Top-line data from GuardOne are expected by May 2021 and the trial is scheduled to conclude in September 2022.

Avrobio also announced the launch of its clinical development program of AVR-RD-06, which will use the same lentiviral vector as AVR-RD-02, for Gaucher disease type 3. The company hopes the new therapy may help alleviate the neurological symptoms of the disease by replacing the Gaucher cells with healthy immune cells derived from the genetically modified blood cell progenitors gathered from patients.

“We believe the opportunity we have to potentially prevent patients, especially children, from developing the disabilities that would otherwise result from their inherited genetic code — to perhaps give them the possibility of a full and healthy life — is humbling,” said Chris Mason, MD, PhD, chief scientific officer at Avrobio.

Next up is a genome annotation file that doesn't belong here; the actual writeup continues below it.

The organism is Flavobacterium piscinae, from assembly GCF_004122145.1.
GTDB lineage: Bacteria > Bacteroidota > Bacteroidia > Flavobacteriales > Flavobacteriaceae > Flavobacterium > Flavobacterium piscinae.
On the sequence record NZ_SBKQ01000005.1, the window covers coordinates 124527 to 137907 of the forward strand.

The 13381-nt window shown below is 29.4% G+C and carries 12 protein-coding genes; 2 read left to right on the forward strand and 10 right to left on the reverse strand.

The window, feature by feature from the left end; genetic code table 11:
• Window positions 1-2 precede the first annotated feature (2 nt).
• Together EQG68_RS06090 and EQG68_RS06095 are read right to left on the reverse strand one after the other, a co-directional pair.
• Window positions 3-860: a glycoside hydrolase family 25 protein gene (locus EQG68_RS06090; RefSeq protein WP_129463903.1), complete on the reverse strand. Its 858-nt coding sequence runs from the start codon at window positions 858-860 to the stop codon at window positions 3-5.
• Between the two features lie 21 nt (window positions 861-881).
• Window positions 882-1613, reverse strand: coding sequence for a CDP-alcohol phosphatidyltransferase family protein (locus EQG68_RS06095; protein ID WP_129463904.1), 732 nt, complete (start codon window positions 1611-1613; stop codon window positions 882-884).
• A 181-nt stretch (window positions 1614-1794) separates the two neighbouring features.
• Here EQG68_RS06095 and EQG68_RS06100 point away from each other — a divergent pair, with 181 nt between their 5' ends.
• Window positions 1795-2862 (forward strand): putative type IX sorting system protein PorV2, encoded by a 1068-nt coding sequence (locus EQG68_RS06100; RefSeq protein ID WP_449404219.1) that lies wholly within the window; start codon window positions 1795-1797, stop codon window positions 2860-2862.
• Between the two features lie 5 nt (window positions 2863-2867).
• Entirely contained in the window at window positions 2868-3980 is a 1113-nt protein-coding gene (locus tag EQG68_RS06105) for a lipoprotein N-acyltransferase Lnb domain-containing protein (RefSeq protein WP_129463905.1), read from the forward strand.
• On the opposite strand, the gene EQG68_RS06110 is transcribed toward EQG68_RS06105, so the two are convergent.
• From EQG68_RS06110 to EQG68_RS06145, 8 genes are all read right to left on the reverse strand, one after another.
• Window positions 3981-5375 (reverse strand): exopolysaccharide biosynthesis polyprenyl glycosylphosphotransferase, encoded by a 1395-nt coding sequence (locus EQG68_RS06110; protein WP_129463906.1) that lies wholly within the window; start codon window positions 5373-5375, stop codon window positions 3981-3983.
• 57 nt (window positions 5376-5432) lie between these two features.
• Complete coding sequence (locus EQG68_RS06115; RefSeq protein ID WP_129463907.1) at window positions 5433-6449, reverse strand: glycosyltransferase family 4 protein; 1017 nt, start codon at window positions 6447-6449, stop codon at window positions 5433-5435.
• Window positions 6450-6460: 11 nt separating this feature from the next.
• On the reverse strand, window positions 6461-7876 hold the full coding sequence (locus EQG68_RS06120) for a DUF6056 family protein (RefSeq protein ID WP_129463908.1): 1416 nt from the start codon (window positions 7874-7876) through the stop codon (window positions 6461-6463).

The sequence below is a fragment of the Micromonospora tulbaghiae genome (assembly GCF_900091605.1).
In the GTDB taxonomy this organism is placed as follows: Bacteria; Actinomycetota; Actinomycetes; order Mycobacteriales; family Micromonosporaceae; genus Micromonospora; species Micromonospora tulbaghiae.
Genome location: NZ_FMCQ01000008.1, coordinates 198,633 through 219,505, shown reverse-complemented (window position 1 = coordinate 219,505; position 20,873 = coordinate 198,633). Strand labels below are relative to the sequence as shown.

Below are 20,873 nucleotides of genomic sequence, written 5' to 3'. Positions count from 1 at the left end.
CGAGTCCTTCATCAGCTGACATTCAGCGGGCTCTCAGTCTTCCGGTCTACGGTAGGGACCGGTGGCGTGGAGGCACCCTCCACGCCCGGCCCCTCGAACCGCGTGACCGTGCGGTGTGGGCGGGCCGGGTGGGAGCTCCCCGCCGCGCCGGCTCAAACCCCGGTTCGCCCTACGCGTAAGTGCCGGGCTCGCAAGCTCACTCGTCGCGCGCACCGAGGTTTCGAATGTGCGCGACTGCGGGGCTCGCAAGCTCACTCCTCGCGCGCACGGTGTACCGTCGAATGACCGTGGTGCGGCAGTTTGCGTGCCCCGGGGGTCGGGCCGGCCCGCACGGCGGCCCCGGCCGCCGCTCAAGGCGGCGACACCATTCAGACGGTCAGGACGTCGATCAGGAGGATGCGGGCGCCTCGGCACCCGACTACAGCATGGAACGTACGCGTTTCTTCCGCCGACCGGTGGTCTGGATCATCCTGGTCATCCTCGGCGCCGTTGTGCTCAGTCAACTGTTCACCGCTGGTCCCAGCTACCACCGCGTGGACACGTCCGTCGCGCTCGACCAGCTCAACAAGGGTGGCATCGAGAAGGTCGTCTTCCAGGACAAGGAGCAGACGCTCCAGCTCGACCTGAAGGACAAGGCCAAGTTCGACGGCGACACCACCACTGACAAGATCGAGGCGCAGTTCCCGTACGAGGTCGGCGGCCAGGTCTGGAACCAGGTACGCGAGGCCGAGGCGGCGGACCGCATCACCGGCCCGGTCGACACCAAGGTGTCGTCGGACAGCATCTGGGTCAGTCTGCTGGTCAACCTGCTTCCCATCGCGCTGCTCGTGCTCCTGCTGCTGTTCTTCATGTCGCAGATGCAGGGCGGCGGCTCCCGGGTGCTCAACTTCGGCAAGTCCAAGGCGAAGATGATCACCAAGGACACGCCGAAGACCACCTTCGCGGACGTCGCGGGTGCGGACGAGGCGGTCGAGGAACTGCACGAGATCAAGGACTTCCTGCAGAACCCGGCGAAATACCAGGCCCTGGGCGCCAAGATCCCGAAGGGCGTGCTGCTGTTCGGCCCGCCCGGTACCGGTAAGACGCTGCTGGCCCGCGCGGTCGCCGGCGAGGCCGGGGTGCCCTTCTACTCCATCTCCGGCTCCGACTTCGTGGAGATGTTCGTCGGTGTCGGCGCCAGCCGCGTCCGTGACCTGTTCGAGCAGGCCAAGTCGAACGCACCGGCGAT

“That is our purpose; it drives all of us at AVROBIO every day,” Mason added.

Joana holds a BSc in Biology, a MSc in Evolutionary and Developmental Biology and a PhD in Biomedical Sciences from Universidade de Lisboa, Portugal. Her work has been focused on the impact of non-canonical Wnt signaling in the collective behavior of endothelial cells — cells that made up the lining of blood vessels — found in the umbilical cord of newborns.
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José is a science news writer with a PhD in Neuroscience from Universidade of Porto, in Portugal. He has also studied Biochemistry at Universidade do Porto and was a postdoctoral associate at Weill Cornell Medicine, in New York, and at The University of Western Ontario in London, Ontario, Canada. His work has ranged from the association of central cardiovascular and pain control to the neurobiological basis of hypertension, and the molecular pathways driving Alzheimer’s disease.
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Joana holds a BSc in Biology, a MSc in Evolutionary and Developmental Biology and a PhD in Biomedical Sciences from Universidade de Lisboa, Portugal. Her work has been focused on the impact of non-canonical Wnt signaling in the collective behavior of endothelial cells — cells that made up the lining of blood vessels — found in the umbilical cord of newborns.